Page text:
I’m glad. It was something I was trying to do. She is the central character really, so you need to have some affinity with her and you can’t just say she’s wrong all the time otherwise there’s no real story. She was in the wrong but then I think she was mentally ill after the death of her own Rodger. It wasn’t just ‘baby blues’ as they used to call it, it was full on depression. It was having another baby in her arms, that allowed her to come out of that. I think she did love her husband but she didn’t agree with him on the fact that he was going to report finding the baby. But then she was free of that, once her husband was buried with the flags - and that is a true thing by the way, they did have those burials at Efford Cemetery. I learnt, actually, that my policeman who lived in Terry’s house was buried there in one of those mass graves which I didn't know at the time of writing. 

How much time did you spend in Plymouth researching? 

Terry’s mother actually did a lot of research on the house at the time and I went there and took photographs so I could describe what a house would have looked like during the war. I did also trek round Plymouth quite a bit to get a feel for the place although it is quite different now. 

I didn’t spend masses of time down there but luckily, just before the first lockdown, my husband and I visited. Then I went off trekking round and it was very interesting talking to people on the street. One chap asked me if I was lost and I said ‘no, I’m just working out how to get back to Plymouth Hoe’ and he said ‘oh yes, everyone wants to go there!’ So we started chatting and I ended up giving him one of my bookmarks and he said ‘my wife will love that!’  

It was very interesting talking to people because it kept giving me new little snippets.  

As well as the Blitz, there are lots of insights in the book about other parts of the war and life. How do you go about piecing it together for the book? 

I love history. There are several books or compilations of memories of people from Plymouth during that time and some of them, even if it's only a couple of pages, will say things like ‘I remember this night when...’ So you get a feeling for what it was like.  

I also didn’t want the book to just be chasing the baby, I wanted it to be set in a context. The thing is, someone said to me once when I was doing a signing ‘you’re very interested in war, there’s too much war’ and I said ‘no, I’m not interested in war, I’m interested in putting my characters in difficult situations and seeing how they do or don’t cope’.  

I wanted the story of Patrick and Mu to be a surrounding narrative so that the story was set in that as well. You had to have something that made them important as well and so I found out about the Western Approaches and all the submarines. I had a friend who had just come out of the navy and I ran all the things past him and he corrected my terminology. We also found out things together that he didn’t know so he enjoyed the research too.  

I love the research and sometimes I find out the most interesting things that I can’t use and I’ve wasted a whole afternoon. 

I like to get it right as often as I can. Like with the dancing on Plymouth Hoe. That did happen, people used to turn up on the Hoe in the evenings. There was music and they danced and I always felt that that was two fingers to Hitler! I found pictures of it; of people in their ordinary day clothes, going home from work or going for a walk in the evening, and I thought that was quite a nice cameo. Those are the things I like to put in because it gives credibility to the whole book. We know those things happened and they are logged as it were. And now the people who read my book will also find out.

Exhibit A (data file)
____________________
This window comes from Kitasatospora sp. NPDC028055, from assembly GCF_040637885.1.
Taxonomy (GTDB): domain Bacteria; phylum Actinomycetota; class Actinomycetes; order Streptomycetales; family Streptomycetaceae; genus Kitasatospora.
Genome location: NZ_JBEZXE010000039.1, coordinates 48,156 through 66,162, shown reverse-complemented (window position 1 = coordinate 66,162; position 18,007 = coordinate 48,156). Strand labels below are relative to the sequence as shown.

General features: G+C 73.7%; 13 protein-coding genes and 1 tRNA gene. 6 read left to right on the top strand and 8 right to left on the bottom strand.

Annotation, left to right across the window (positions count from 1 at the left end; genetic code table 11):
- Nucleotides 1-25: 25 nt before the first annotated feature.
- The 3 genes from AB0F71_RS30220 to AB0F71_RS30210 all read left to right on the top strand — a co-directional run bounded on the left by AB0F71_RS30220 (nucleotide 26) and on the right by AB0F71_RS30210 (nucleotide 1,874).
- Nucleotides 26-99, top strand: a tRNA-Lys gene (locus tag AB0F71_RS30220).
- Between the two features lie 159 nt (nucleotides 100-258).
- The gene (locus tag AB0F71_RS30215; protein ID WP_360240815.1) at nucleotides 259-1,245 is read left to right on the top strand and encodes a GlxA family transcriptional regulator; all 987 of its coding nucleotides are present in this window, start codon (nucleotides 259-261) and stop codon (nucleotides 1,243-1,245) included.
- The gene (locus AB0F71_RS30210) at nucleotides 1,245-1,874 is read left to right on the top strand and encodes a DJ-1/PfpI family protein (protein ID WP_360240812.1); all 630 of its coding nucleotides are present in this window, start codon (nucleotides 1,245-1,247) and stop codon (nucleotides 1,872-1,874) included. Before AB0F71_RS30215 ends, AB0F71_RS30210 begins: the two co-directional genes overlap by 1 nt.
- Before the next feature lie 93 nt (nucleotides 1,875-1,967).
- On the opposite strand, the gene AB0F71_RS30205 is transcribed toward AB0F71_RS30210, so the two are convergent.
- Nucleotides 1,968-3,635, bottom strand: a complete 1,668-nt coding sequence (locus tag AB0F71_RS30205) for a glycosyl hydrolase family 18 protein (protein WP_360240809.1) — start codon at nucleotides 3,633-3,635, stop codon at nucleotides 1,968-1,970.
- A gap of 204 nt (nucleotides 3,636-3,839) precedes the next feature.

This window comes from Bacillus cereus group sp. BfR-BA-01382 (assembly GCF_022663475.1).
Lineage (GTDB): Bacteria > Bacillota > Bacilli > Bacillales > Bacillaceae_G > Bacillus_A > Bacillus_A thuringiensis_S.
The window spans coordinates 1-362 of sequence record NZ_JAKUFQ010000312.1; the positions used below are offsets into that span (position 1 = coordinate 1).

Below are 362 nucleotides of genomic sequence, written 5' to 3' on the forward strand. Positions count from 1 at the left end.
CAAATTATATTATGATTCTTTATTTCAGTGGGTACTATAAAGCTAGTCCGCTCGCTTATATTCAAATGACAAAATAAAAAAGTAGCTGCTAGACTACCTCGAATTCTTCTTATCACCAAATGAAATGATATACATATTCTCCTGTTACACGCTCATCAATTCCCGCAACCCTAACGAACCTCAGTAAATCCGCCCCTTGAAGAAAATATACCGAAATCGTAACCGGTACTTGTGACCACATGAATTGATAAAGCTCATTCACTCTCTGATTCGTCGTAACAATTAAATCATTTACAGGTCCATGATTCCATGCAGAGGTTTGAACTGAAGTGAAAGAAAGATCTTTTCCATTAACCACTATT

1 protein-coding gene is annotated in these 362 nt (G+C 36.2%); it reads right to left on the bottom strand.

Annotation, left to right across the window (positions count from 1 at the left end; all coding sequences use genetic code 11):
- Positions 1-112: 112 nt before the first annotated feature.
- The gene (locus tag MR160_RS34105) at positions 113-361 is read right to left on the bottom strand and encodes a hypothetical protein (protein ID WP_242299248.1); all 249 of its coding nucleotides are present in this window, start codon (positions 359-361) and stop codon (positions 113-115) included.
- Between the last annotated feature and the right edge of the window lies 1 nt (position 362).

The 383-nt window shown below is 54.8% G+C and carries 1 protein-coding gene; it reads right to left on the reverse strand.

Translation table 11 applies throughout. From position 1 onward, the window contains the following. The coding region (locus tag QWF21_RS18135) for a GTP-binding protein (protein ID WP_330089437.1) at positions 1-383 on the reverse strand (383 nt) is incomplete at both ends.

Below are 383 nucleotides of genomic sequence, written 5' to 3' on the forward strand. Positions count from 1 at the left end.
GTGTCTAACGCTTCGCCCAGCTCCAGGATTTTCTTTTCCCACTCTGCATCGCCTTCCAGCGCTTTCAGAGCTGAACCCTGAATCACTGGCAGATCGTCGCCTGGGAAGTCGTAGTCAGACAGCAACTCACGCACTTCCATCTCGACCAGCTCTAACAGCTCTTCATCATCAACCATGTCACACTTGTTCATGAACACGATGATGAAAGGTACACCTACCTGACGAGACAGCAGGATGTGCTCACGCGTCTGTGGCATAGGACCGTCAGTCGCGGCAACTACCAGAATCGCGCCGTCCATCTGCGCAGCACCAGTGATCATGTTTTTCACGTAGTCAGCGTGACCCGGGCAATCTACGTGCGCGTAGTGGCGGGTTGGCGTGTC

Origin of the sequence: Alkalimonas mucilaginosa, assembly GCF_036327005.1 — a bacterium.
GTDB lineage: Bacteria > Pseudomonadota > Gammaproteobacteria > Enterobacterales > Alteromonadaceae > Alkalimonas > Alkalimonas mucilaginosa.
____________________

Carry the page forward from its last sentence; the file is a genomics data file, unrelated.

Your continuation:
How has lockdown and the last 18 months affected your writing do you think? 

The actually logistics were very different. I had done that big piece of research in Plymouth before which was really important. There was a little bookshop when I went and the chap there put me on to one of those books that took you day by day through the Blitz which was written by a journalist who wrote down what had happened the night before. So I was able to work from that and I didn’t go back to Plymouth until after I had finished. 

It was difficult in the summer, but I kept going because it made me think of something else. My editor and my agent were really first class because there was time when I was struggling and they said ‘no, come on...’. Then, when I didn’t like the end, they said ‘well, what do you want to put?’ and then we changed the end to what I had wanted to put but had sort of run out of steam on at the time. Then I had another go and it got finished. 

You mix your time (usually) between Somerset and West Cork, what are you favourite things about Somerset? 

When I was first married in the 70s I moved down here as my husband was working and living in Weston.  

I just love the county. It has such a feeling of history. We used to do a lot of walking and you could be in a lane somewhere up on the Mendips and you think ‘this hasn’t changed for hundreds of years!’ And you could expect to see someone around the corner, I always thought there might be a time slip and I’d get stuck in it! I love it, it’s the most beautiful county and I’ve lived here for 49 years and 46 of them in the same house. So it’s very much home to me and there are days in the winter where I close the front door and sort of pull it around my shoulders and I’m warm and comfortable at home. 

If you had to pick one place in Somerset that’s your favourite place to go, where would it be? 

I wouldn’t want to live anywhere else, I love this place. I think I love the hills the most. We used to do a lot of walking on the Mendips, the Quantocks, on Exmoor, all the south west area. I don’t think there’s anywhere more special than here.  

Thank you so much for sitting down with us and good luck with the launch of The Stolen Baby next week. 

Thank you. Yes, it will be out on the 2nd with a hardback and a Kindle version first. Then there will be a paperback around easter too for the next summer’s reading.